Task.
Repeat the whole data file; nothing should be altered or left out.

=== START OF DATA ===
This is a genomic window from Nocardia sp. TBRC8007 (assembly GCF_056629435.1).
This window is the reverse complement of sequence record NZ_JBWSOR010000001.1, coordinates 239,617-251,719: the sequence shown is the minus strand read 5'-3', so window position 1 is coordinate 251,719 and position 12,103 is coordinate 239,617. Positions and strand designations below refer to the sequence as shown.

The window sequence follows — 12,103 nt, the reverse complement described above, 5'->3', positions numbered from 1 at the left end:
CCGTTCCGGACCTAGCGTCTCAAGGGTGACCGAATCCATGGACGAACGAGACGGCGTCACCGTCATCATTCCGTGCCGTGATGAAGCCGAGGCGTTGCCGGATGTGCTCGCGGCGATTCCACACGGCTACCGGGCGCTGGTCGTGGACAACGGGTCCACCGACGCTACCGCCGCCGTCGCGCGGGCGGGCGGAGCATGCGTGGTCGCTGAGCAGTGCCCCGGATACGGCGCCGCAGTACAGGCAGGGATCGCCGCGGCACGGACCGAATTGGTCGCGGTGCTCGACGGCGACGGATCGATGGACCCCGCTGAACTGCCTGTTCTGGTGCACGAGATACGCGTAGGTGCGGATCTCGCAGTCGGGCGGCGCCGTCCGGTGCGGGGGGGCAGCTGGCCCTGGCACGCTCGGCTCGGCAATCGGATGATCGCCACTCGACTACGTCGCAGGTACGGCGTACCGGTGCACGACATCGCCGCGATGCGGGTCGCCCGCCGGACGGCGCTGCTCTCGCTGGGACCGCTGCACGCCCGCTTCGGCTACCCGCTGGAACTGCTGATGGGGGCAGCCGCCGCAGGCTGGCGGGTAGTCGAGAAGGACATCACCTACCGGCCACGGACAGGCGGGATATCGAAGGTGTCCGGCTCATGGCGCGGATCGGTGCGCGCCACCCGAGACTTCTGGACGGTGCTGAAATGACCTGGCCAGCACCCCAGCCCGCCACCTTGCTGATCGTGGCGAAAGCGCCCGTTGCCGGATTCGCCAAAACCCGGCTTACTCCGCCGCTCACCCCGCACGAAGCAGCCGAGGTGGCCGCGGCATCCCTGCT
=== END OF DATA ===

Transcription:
This is a genomic window from Nocardia sp. TBRC8007 (assembly GCF_056629435.1).
This window is the reverse complement of sequence record NZ_JBWSOR010000001.1, coordinates 239,617-251,719: the sequence shown is the minus strand read 5'-3', so window position 1 is coordinate 251,719 and position 12,103 is coordinate 239,617. Positions and strand designations below refer to the sequence as shown.

The window sequence follows — 12,103 nt, the reverse complement described above, 5'->3', positions numbered from 1 at the left end:
CCGTTCCGGACCTAGCGTCTCAAGGGTGACCGAATCCATGGACGAACGAGACGGCGTCACCGTCATCATTCCGTGCCGTGATGAAGCCGAGGCGTTGCCGGATGTGCTCGCGGCGATTCCACACGGCTACCGGGCGCTGGTCGTGGACAACGGGTCCACCGACGCTACCGCCGCCGTCGCGCGGGCGGGCGGAGCATGCGTGGTCGCTGAGCAGTGCCCCGGATACGGCGCCGCAGTACAGGCAGGGATCGCCGCGGCACGGACCGAATTGGTCGCGGTGCTCGACGGCGACGGATCGATGGACCCCGCTGAACTGCCTGTTCTGGTGCACGAGATACGCGTAGGTGCGGATCTCGCAGTCGGGCGGCGCCGTCCGGTGCGGGGGGGCAGCTGGCCCTGGCACGCTCGGCTCGGCAATCGGATGATCGCCACTCGACTACGTCGCAGGTACGGCGTACCGGTGCACGACATCGCCGCGATGCGGGTCGCCCGCCGGACGGCGCTGCTCTCGCTGGGACCGCTGCACGCCCGCTTCGGCTACCCGCTGGAACTGCTGATGGGGGCAGCCGCCGCAGGCTGGCGGGTAGTCGAGAAGGACATCACCTACCGGCCACGGACAGGCGGGATATCGAAGGTGTCCGGCTCATGGCGCGGATCGGTGCGCGCCACCCGAGACTTCTGGACGGTGCTGAAATGACCTGGCCAGCACCCCAGCCCGCCACCTTGCTGATCGTGGCGAAAGCGCCCGTTGCCGGATTCGCCAAAACCCGGCTTACTCCGCCGCTCACCCCGCACGAAGCAGCCGAGGTGGCCGCGGCATCCCTGCT